European cities sign climate change agreement

In Europe, Governments & Politics, News Headlines

BRUSSELS – Mayors from more than 350 cities across Europe signed an EU climate change agreement Tuesday pledging to cut carbon dioxide emissions by more than 20 percent by 2020.

The pact covers urban areas across 23 EU countries and includes cities like London, Paris and Madrid.

Cities in Switzerland, Norway, Ukraine and Turkey have also signed it, and faraway places — like New York; Buenos Aires, Argentina and Christchurch, New Zealand — also backed the initiative.

European Commission President Jose Manuel Barroso called on the mayors to follow the famous slogan “think globally, act locally” by encouraging their city dwellers to reduce emissions further.

“Voluntary actions by citizens are crucial, changing our energy behavior, making intelligent investments, adopting smart mobility practices, these are actions that need to be motivated,” Barroso during the signing ceremony.

EU Energy Commissioner Andris Piebalgs said the plan — called the “Covenant of Mayors” — will affect 80 million Europeans and will save around euro8 billion ($10.4 billion) in energy costs.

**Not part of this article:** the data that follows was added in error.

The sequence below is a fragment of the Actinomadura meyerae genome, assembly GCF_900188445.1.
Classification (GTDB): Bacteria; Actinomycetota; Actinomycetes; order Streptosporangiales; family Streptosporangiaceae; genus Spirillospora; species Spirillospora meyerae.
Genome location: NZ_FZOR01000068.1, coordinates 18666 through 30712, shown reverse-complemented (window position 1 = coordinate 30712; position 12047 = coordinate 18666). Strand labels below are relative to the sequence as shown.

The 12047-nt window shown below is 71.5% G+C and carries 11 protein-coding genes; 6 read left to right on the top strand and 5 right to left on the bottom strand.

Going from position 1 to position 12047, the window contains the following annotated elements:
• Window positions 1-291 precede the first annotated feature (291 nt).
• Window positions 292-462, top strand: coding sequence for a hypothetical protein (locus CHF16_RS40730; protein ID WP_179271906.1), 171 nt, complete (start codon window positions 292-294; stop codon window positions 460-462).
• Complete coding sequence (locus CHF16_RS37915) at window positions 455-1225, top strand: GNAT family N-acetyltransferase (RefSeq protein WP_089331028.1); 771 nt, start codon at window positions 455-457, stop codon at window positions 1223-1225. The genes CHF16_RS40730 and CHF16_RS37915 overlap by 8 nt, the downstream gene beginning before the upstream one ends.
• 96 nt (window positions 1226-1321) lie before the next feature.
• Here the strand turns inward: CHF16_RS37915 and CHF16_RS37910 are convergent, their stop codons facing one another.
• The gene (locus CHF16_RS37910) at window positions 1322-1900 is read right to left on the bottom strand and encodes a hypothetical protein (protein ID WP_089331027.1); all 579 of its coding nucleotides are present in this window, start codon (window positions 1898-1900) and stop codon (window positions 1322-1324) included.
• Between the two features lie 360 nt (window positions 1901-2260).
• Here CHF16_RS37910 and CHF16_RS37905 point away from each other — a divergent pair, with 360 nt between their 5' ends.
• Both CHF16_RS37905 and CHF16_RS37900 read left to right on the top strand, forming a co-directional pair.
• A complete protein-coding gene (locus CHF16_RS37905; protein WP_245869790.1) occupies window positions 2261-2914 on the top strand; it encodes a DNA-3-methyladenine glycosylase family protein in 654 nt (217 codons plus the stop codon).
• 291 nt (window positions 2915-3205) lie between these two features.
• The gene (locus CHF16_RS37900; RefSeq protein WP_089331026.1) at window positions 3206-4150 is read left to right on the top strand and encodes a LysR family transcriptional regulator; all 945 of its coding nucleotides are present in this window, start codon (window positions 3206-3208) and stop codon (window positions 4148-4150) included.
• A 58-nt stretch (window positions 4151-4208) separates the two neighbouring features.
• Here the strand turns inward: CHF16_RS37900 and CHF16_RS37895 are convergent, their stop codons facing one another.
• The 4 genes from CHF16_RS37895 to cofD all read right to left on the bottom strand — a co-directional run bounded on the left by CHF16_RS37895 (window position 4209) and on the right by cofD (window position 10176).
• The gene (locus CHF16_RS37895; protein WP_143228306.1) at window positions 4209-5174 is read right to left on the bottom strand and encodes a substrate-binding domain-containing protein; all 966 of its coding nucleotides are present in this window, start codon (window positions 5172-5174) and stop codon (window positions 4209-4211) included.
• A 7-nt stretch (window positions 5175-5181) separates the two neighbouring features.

Under the pact, cities commit to “go beyond” a two-year agreement by EU national governments to cut greenhouse gas emissions by 20 percent, increase energy efficiency by 20 percent and to increase the use of renewable energy sources to 20 percent of all energy used by 2020.

Hamburg, for example, plans to reduce emissions by 40 percent by 2020, said Ole von Beust, the German city’s mayor. Paris deputy mayor Denis Baupin said his city hopes to reduce emissions by 25 percent over the same period.

Budapest Mayor Gabor Demszky said he was confident the agreement “can actually become the new driving force behind the new European climate policy.”

New York Mayor Michael Bloomberg told his European counterparts in a video message that his city would aim to reduce emissions by 30 percent by 2030 and backed the EU plan as well.

“We are committed to doing that even as our population grows to an expected 9 million people,” Bloomberg said. “Those of us in city government can and must take a leading role.”

Under the EU plan, cities must create their own energy efficiency plan, which will be updated and checked every two years by the EU. Those that fail to submit their plan within a year of signing the agreement or that do not meet the goals set out in those plans could lose possible EU aid.

EU lawmakers criticized the plan, however, after the commission last week scrapped euro500 million ($652 million) in funds meant to help cities meet their goals.

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